Parkers overall rating: 4.2 out of 5 4.2

Update 1: Welcome to Parkers - my 'Simply Clever ' companion

It’s a New Year and time for a new driving experience in this corner of the office. After a restful few weeks in the southern hemisphere over Christmas, I’ve returned back to UK trying to re-acclimatise after the 50 degree plus heat of Australia.

At the office there’s a new addition parked outside in the shape of KY69 MTK a bright and shiny ‘Race Blue’ metallic Scala courtesy of our friends in the Skoda press office. It looks very smart even on a cold murky January day in the UK. Derived from the Latin word meaning ‘stairs’ or ‘ladder’, Skoda take the next leap forwards and upwards with the new technology Scala.

Skoda Scala in blue -  Parkers long-term test car

Replacing the Skoda Rapid Spaceback which ended production in 2019, the Scala is pitched in a sector that has some pretty heavyweight contenders. Cars such as the Ford Focus, VW’s Golf, Hyundai’s i30 and the Vauxhall Astra are just some of the well know powerhouses its up against, so it’s going to be a tough job and certainly no walk in the park.

At 4362mm it’s quite long for a 5 door hatchback, but that gets the big thumbs up, as first impressions on inspecting the car revels oodles of boot space and plenty of room in the rear of the cabin for lanky 6 footers like me. Size-wise it seems to fit in between the Fabia and Octavia as when you view the Scala side on, it looks like it’s been stretched out somewhat.

Skoda Scala in blue -  Parkers long-term test car rear three-quarters

The Scala is available in four different engine guises all of which have been available since launch in July 2019. The 1.0TSI petrol is available in both 95 and 115PS outputs and topping the petrol line-up is the 1.5TSI 150PS engine. There’s one offering for diesel buyers in a 1.6TDi power unit. All four engines are available with either manual transmission or 7-speed DSG variants.

What we did find interesting when checking over the technical data is the CO2 emissions from the three different petrol variants. In theory you’d expect the lowest output engine (95PS) to have the lowest emissions – in this instance it wasn’t the case.

The smaller 1.0 TSI 95PS engine has CO2 emissions of 114g/km which compared to 111g/km for the 1.0 TSI 115PS engine. The higher power 1.5 TSI 150PS engine only emitted 115g/km, so on the face of it out of all three, is the better engine to have. Take into account also that the £145 annual road tax fee is the same, whatever engine you chose.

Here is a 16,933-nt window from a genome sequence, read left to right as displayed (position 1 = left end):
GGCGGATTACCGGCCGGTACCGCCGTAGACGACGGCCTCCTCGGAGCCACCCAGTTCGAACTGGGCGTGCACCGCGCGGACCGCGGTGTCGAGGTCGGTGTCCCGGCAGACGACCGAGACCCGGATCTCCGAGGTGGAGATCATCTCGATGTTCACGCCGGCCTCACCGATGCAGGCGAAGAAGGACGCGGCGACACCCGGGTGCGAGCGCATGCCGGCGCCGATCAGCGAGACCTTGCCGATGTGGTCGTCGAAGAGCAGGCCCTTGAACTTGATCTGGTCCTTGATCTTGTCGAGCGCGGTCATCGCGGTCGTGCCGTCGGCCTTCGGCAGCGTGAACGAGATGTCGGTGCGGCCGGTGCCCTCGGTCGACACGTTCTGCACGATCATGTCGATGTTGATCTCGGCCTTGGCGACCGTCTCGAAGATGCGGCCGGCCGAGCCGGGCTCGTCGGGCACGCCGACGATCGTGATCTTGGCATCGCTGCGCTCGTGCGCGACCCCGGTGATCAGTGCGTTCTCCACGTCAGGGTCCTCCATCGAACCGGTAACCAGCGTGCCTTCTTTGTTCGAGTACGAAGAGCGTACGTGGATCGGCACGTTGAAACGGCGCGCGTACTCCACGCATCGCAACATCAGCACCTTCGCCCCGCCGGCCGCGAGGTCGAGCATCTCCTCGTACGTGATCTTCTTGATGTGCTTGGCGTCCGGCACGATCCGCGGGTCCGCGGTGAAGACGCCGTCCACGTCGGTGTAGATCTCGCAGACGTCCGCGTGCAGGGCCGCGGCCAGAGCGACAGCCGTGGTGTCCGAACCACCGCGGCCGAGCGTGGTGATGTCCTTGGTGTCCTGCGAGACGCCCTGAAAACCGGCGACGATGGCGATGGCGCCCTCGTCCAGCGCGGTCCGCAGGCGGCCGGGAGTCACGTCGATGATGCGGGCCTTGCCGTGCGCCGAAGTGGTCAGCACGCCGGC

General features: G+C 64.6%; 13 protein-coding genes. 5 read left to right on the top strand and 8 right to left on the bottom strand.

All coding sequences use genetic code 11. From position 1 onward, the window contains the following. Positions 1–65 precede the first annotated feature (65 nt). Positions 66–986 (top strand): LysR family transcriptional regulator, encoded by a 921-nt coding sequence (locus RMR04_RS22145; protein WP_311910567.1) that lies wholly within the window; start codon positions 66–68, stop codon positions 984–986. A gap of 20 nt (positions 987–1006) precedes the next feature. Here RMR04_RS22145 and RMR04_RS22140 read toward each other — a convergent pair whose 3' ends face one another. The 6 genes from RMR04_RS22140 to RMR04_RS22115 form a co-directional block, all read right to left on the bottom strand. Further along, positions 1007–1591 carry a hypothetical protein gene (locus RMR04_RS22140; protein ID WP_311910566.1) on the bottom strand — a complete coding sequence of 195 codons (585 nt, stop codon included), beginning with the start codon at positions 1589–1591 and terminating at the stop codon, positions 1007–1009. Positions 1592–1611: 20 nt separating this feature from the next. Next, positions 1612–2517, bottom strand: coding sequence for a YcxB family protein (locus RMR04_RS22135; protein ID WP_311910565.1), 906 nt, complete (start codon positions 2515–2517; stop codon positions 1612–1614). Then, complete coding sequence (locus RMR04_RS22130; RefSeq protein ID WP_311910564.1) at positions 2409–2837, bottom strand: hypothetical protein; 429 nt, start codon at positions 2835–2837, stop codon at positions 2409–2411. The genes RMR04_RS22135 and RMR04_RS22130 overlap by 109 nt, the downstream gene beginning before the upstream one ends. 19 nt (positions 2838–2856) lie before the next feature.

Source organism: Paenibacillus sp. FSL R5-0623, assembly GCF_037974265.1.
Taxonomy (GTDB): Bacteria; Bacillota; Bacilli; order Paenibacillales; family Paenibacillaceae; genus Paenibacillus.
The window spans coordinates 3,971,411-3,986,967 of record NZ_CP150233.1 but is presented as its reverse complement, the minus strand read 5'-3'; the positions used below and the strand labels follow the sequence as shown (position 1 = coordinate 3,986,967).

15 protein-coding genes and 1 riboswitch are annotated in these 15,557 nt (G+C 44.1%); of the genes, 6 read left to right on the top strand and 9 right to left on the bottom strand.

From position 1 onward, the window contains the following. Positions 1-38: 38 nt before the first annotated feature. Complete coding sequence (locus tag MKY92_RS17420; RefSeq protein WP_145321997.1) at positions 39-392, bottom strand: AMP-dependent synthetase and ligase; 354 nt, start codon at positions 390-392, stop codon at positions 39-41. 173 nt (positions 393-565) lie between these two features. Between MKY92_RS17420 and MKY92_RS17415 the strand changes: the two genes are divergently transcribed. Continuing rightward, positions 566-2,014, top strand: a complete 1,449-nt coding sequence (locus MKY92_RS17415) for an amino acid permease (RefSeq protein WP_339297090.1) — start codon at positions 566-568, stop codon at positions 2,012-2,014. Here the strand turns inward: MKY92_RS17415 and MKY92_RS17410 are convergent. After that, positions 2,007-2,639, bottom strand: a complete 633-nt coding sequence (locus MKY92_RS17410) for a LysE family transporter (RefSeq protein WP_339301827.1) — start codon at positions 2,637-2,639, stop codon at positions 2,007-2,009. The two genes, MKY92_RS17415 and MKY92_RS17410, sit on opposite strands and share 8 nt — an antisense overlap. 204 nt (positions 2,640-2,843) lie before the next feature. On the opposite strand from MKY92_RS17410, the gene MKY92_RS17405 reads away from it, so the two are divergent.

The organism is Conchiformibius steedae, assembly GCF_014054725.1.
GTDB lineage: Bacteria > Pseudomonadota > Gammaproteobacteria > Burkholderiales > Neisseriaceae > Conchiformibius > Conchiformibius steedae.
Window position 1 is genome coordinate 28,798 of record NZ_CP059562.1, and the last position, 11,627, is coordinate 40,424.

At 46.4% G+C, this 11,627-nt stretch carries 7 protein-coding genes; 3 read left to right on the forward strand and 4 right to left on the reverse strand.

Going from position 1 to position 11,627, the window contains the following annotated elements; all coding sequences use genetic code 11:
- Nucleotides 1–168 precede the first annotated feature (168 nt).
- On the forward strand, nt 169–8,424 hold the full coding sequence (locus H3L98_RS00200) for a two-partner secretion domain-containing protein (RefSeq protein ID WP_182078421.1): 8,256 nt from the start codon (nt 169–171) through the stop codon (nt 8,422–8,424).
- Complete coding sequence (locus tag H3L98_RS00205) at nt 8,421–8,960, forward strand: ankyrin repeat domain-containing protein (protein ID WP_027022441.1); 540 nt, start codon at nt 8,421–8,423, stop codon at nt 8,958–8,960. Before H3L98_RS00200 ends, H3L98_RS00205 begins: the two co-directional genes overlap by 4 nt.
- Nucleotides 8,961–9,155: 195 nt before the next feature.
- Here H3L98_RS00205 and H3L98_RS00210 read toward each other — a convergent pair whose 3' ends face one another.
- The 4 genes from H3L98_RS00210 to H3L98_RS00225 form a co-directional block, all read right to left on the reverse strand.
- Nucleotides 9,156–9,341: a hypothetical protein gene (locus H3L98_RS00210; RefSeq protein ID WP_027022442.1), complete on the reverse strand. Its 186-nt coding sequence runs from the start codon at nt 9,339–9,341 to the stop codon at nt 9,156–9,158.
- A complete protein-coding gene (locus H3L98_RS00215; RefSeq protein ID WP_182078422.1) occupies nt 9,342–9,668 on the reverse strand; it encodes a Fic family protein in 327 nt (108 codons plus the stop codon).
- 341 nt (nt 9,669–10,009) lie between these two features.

>> Check out the specs of our own long-term Scala
>> Check out the specs of other Skoda Scala’s in the range

Skoda Scala in blue -  Parkers long-term test car - side-on view

There are three trim levels on offer, these being S, SE and SE-L. Cars in S or SE trim are only available with petrol engines. Our own car is a 1.5TSi 150PS DSG and is one of the higher spec cars in SE-L trim which offers a myriad of both standard and optional equipment.

For starters and just to whet your appetite, all SE-L models have Amundsen satellite navigation utilising a wonderful high-resolution 9.2 inch screen. 17 inch Stratos alloys, Cruise Control, DAB, Lane Assist, Smart Link (which includes Apple CarPlay, Android Auto and MirrorLink) and a Virtual Cockpit to name just a handful from the goodie bag. On top of an already excellent standard equipment list, we have two items from the optional equipment list including Full LED Headlamps at £800 and Metallic Paint at £595.

The stock 1.5TSi SE-L (150ps) DSG trim car comes in at £23,400 RRP and with the additional options, tops the scales at £24,795. But it’s here where we can see the Scala facing up well against its competitors as the Scala’s starting list price is below that of all its rivals and sometimes by a considerable margin.

Skoda Scala in blue -  Parkers long-term test car - main interior

I suppose it’s akin to the ‘Aldi’ of hatchbacks with Skoda offering a really great product at a price often below that of the competition with the pointless badge snobbery factor being kicked firmly into touch.

Our Scala has arrived in the midst of winter but the loan period spans into the early summer period so I’m looking forward put it’s through its paces across all three seasons.The wide scope of differing road and weather conditions should be a good test to see how the car copes in the real world.

Catch up with me later in February for some real-world driving impressions as I take the Scala North of the Border for a 780 mile weekend jaunt.

Update 2: Driving impressions and performance/handling

To give me a good first feel of the Scala, I decided to have a weekend away going North of the Border. The trip would take me across fairly varied terrain heading from Peterborough up to Wetherby for an overnight, then on the following day to Carluke (just South of Glasgow) and finally onto Barrow-in-Furness via some high-ground in Cumbria to attend a birthday celebration.